Outsiders in Iraq

Road to Baghdad
April 11, 2011

The petty merchant jobs in Iraq are filling up with Chinese traders. So, where do staff in the western-oriented food establishments come from? Those workers are brought in from even poorer parts of the globe. All the newly-opened coffee houses and western food chains I've been to have their rosters filled with employees brought to Iraq from developing countries:

I wouldn't think twice about meeting some food-service worker who was born abroad if I were back in the U.S.. But, who is making the arrangements for all these people to come work menial jobs in Iraq?

I assume that recruiters are going to countries that have competence in English to seek out those with few prospects at home. Burma, India, the Philippines--those countries all share the common denominators of former English-speaking colonial masters and limited employment opportunity for the masses, today. I suspect there aren't that many locals from within Iraq who have the command of English necessary to give an ex-pat the illusion that they're dining back in some chain in their home country. Those born here who have acquired that level of English probably have plenty of other job opportunities to pursue beyond serving coffee.

Who is making it worthwhile to bring an employee from across the planet to work a low-level job in Iraq? We westerners. I was taken to all of these establishments by CouchSurfing hosts. I relied exclusively on CouchSurfing while traveling throughout Iraq because I wasn't sure whether there would be an ATM from which I could withdraw cash anywhere in the country. As there weren't any cash machines connected to international networks back in Iran, all the money I had to additionally see me through Iraq was what was left in my pocket after two months without a withdrawal. I knew I'd have to be frugal.

CouchSurfing may be wonderful at many levels, but relying on it exclusively for places to stay has meant spending time with expatriates more of the time and making fewer connections with local culture. (Not many locals here offer to host.) I can't complain. I've been given free accommodation over my entire time in Iraq. In one city, Erbil, my host insisted that dinner be his treat. We went to both the undercover Papa John's and the undercover Dairy Queen to split a pepperoni pizza and wolf down a double-cheeseburger each: my first meal at an American restaurant in seven months. Thanks, Andrew!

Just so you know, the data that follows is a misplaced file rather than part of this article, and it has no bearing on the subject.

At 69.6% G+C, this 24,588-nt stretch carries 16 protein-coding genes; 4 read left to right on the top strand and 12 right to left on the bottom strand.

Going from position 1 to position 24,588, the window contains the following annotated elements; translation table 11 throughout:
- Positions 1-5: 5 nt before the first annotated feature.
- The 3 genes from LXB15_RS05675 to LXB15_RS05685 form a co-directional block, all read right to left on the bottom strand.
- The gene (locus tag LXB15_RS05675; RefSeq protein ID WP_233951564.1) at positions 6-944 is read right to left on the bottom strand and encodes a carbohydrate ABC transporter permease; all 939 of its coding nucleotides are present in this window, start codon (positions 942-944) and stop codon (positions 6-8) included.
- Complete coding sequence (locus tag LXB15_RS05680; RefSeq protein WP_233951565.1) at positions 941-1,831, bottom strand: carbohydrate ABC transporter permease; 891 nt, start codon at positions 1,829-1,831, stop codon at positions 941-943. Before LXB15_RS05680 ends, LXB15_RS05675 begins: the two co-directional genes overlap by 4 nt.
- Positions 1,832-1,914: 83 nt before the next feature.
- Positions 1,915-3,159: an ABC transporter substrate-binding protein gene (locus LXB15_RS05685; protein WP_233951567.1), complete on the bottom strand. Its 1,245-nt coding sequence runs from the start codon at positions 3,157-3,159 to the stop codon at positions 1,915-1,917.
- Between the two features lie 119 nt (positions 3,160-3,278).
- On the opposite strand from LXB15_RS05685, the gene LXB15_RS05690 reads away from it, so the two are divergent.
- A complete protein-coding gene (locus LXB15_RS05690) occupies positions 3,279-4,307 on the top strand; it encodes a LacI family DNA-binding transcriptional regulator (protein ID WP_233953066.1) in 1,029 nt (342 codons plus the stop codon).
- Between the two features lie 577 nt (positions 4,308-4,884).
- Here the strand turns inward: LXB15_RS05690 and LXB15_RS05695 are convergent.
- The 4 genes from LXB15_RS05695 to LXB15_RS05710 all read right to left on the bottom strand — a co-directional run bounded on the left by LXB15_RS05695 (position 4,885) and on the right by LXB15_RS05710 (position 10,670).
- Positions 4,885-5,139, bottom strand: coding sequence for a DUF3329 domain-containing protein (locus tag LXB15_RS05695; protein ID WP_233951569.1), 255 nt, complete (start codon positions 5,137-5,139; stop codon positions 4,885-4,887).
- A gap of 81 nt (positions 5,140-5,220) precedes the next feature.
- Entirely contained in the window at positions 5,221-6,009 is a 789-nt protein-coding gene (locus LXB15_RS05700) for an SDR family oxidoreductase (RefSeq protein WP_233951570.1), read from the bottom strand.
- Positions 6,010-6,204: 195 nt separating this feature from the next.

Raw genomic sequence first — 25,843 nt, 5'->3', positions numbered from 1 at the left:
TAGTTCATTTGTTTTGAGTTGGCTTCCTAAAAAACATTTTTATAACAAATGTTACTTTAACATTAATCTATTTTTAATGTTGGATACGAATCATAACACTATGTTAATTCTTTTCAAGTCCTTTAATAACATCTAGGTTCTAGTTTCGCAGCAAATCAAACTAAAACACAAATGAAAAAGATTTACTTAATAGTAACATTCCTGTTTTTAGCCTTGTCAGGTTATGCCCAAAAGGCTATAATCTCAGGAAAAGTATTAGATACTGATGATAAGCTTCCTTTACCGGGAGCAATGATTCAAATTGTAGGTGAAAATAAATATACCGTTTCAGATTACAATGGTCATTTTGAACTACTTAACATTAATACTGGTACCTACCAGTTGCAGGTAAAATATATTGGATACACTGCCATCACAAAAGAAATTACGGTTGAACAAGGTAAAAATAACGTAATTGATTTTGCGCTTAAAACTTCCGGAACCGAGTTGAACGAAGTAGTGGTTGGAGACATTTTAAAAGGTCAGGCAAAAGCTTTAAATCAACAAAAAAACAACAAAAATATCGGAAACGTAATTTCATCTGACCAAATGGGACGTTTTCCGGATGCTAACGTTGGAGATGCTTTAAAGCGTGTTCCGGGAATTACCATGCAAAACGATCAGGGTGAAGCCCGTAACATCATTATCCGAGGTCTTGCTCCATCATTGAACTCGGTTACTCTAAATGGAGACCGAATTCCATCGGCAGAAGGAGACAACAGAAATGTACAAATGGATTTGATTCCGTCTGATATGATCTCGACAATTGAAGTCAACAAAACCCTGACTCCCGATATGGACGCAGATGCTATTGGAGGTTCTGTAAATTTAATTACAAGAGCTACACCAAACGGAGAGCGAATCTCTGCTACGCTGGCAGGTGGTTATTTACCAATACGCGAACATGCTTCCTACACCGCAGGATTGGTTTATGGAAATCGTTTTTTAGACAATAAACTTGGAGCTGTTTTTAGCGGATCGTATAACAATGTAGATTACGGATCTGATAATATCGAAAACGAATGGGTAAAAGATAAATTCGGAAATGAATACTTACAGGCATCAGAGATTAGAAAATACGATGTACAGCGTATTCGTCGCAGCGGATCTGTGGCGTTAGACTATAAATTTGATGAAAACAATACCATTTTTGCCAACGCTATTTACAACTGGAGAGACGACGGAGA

I'm not sure what the rationale is for these established businesses slightly tweaking their logo and assuming a different name when setting up in Iraq. It wasn't just the restaurants who operated incognito. I presumed that a gas station with a fan-shaped logo and yellow-and-red color scheme named "Shall" was just some local knock-off, until I saw how consistent their operations were throughout the region. Another gas station was clearly BP, down to the green and yellow logo of Fibonacci spirals. They were doing business under the initials "S.H." throughout Iraq.

I found it amusing to consider how all of the people who hosted me here have also come to Iraq for the same reason as those serving them: swapping ability in English for dollars and a place to live. But, as all of my CouchSurfing hosts were from western countries, I'm sure they got a better package than the people who came here to work at fast-food outlets. I did wonder how much of this weird economy of bringing in workers from South- and Southeast Asia to feed westerners with imported mozzarella is trickling down to the common Iraqi.

Erbil Citadel
More limiting my experiences in Iraq than staying with westerners who work here is the reality of the political situation. I can travel only within the autonomous region of Kurdistan. This is the safest part of the country. The visa I was issued on arrival was good for a 10-day stay strictly within Kurdistan. Even if I hopped into one of the many shared taxis heading south, I wouldn't be allowed through checkpoints to places I'd like to visit someday, such as Baghdad and Basra. Even nearby Mosul and Kirkuk are too volatile to spend time in. When I skirted Kirkuk going to and from Sulaymaniyah those were the only checkpoints I saw still staffed by U.S. Army soldiers. (On both ways the troops looked utterly bored, standing or sitting around in their blue-and-grey camouflage uniforms, waving every vehicle through.)

I've had a limited exploration of Iraq, but I'll return some day. Each time I log onto CouchSurfing the website displays which area of the world I'm connecting from. All sorts of locations that ooze archaeology are popping up. "Last login: Ninwa (Nineveh), Iraq. Last login: Babil (Babylon), Iraq." The museum in Sulaymaniyah displayed cuneiform tablets among other artifacts from nearby Ur. All are reminders of what historic treasures lie just a short drive outside of the Kurdistan region.

I'd love to see the rest of Iraq, especially those archaeological sites. But what 10 days I had are up, today. Hopefully a more stable, safer period will come soon--and I'll come again and explore more fully.

Next stop: Turkey.